Your cleaning style should also match your lifestyle. For example, if you live in a small apartment and spend lots of time in your car, you should shift your budget toward a cordless. Do you have a multi-level home with mostly hardwood floors? A canister is going to serve you the best.

How We Tested

The Tester

Hi, I’m Jon Chan, the senior lab technician at Reviewed. If you clean with it, it’s likely I oversee it’s testing in our labs. That includes everything from detergents to wet/dry vacuums. When it comes to vacuum cleaners, I like models that provide excellent cleaning performance and value.

The Tests

Even though vacuum cleaners aren’t the big metal boxes that we usually test in our appliance lab—such as refrigerators, washers, dryers, dishwashers, or ranges—we still test them in such a way so that we can have both reproducible performance data and information that will be useful to our readers. We assess on the performance, features, and usability of each vacuum cleaner.


How we got the sand we used
Credit: Reviewed / Jonathan Chan

A good vacuum cleaner should be able to remove both fine dirt/dust and larger debris from your floor surfaces. We push each vacuum cleaner to its limit by making it clean up four types of messes: our homemade “dirt” that is made from sieved sand and baby powder, pet hair, rice grains, and raw macaroni.

To get a feel for how each vacuum would perform on a different type of floor surface, we test these vacuums out on two swaths of carpet (high pile carpet and low pile carpet) and on a linoleum floor surface.

We also think it’s important to see how a vacuum cleaner will do in circumstances that are more difficult than a bare floor. For edge cleaning, we place a 2” x 4” piece of wood along the edge of our test carpet area, sprinkle baby powder on the carpet, and run the vacuum cleaner with one side of the vacuum head pressed against the 2” x 4”. Ideally, the vacuum should pick up all of the baby powder without leaving a strip of white dust next to the 2” x 4”.

Additionally, we also test how easy it is for the vacuum cleaner to clean dirt or dust bunnies that have collected under furniture. Using a wooden dowel suspended at different heights, we push the vacuum forward until the top of the vacuum hits the dowel to determine how far a given vacuum can extend under a piece of furniture.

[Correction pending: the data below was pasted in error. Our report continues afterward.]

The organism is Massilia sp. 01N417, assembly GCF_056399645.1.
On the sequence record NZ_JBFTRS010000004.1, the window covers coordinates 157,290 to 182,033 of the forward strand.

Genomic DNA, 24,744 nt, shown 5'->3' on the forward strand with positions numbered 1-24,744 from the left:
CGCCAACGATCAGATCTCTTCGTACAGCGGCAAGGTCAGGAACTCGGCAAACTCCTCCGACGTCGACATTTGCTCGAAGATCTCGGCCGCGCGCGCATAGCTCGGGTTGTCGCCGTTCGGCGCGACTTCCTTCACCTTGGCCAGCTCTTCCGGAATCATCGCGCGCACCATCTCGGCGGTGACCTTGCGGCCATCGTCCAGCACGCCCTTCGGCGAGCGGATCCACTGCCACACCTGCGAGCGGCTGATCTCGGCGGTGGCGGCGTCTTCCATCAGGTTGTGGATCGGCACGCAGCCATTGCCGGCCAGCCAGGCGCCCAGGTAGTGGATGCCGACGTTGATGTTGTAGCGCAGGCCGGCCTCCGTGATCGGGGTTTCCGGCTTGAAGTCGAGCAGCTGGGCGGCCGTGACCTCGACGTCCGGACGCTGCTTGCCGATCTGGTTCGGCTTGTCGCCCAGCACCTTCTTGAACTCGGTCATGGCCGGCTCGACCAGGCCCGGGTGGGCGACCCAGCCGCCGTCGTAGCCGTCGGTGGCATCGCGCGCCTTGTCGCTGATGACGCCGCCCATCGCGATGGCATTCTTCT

With these performance tests, we can determine how well a vacuum cleaner will perform when it comes to cleaning all of the surfaces, nooks, and crannies in your home.

Features and Usability

If you’ve ever used a vacuum cleaner, though, you know that the overall experience of vacuuming is more than just how much dirt it removes. When we score these vacuum cleaners, we also consider the vacuum’s noise level, attachments, cord length, weight, dirt capacity, warranty, mobility, battery life (if it’s a cordless or hand vacuum), and overall user experience. If a vacuum can both clean up a lot of dirt/debris and make the cleaning process easy and hassle-free, it will make its way towards the top of our ranking system.

Other Canister Vacuums We Tested

Miele C2 Series

Got dirty floors, but not a lot of space? Consider the Miele Compact C2 Onyx or Electro+. Smaller, lighter, and less expensive than the C3 series, the C2 still has the same superb fit and finish that Miele is known for.

This quiet, bagged canister vacuum rid both carpet and hardwood floors of everything from pet hair to dust. The best part? The C2 cleans well at the edges of a room, too. That means no more dusty baseboards.

If you have mostly hardwood and tile floors, the Onyx's air-powered brush will suffice. If you have deeper carpets, you should upgrade to the C2 Electro+, which features a motorized brush for stirring up long-dormant dirt and dust. No matter which model you choose, the Miele C2 Series is an affordable luxury that takes some of the effort out of housecleaning.


  • Powerful suction for its size

  • Compact design

  • Comes with head for hardwood and carpet


  • Expensive

Dyson Cinetic Big Ball

Dyson's Cinetic Big Ball is our pick for a bagless canister vacuum.

Yes, it costs a lot, and similarly priced bagged vacuums outpace it on cleaning. But if you hate buying bags, the Cinetic Big Ball more than meets expectations. It rides on a large ball, which is both easy to maneuver and impossible to tip over. We also like that its air-cleaning system doesn't rely on a disposable filter.


  • Self-righting body

  • Brush head designed to tackle hardwood can capret


  • Weak suction for how much it costs

  • Expensive